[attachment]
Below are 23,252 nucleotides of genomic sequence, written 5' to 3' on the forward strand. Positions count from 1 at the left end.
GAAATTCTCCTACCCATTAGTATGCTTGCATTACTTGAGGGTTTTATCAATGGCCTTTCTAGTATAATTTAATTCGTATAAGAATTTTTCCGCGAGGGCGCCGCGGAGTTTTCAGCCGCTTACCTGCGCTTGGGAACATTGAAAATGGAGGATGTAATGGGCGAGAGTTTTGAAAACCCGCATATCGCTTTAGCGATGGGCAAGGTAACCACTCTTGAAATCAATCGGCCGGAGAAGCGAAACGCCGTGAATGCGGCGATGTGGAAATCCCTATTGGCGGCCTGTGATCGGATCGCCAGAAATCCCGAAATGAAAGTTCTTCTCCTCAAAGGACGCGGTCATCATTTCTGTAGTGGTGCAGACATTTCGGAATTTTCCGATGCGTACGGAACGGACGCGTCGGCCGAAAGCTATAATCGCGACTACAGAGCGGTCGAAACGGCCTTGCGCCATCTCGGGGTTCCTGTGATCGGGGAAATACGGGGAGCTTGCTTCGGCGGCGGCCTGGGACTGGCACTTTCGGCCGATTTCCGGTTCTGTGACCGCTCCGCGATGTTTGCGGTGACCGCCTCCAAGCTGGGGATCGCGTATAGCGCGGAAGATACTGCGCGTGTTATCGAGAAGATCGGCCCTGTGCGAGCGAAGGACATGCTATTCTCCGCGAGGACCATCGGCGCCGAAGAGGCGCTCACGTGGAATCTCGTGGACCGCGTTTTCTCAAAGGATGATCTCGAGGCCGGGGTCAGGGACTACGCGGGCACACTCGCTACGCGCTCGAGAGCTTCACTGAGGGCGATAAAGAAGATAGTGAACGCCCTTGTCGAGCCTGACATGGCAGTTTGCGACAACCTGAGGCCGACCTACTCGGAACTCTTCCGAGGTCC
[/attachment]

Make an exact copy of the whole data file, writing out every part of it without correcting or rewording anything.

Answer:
Below are 23,252 nucleotides of genomic sequence, written 5' to 3' on the forward strand. Positions count from 1 at the left end.
GAAATTCTCCTACCCATTAGTATGCTTGCATTACTTGAGGGTTTTATCAATGGCCTTTCTAGTATAATTTAATTCGTATAAGAATTTTTCCGCGAGGGCGCCGCGGAGTTTTCAGCCGCTTACCTGCGCTTGGGAACATTGAAAATGGAGGATGTAATGGGCGAGAGTTTTGAAAACCCGCATATCGCTTTAGCGATGGGCAAGGTAACCACTCTTGAAATCAATCGGCCGGAGAAGCGAAACGCCGTGAATGCGGCGATGTGGAAATCCCTATTGGCGGCCTGTGATCGGATCGCCAGAAATCCCGAAATGAAAGTTCTTCTCCTCAAAGGACGCGGTCATCATTTCTGTAGTGGTGCAGACATTTCGGAATTTTCCGATGCGTACGGAACGGACGCGTCGGCCGAAAGCTATAATCGCGACTACAGAGCGGTCGAAACGGCCTTGCGCCATCTCGGGGTTCCTGTGATCGGGGAAATACGGGGAGCTTGCTTCGGCGGCGGCCTGGGACTGGCACTTTCGGCCGATTTCCGGTTCTGTGACCGCTCCGCGATGTTTGCGGTGACCGCCTCCAAGCTGGGGATCGCGTATAGCGCGGAAGATACTGCGCGTGTTATCGAGAAGATCGGCCCTGTGCGAGCGAAGGACATGCTATTCTCCGCGAGGACCATCGGCGCCGAAGAGGCGCTCACGTGGAATCTCGTGGACCGCGTTTTCTCAAAGGATGATCTCGAGGCCGGGGTCAGGGACTACGCGGGCACACTCGCTACGCGCTCGAGAGCTTCACTGAGGGCGATAAAGAAGATAGTGAACGCCCTTGTCGAGCCTGACATGGCAGTTTGCGACAACCTGAGGCCGACCTACTCGGAACTCTTCCGAGGTCC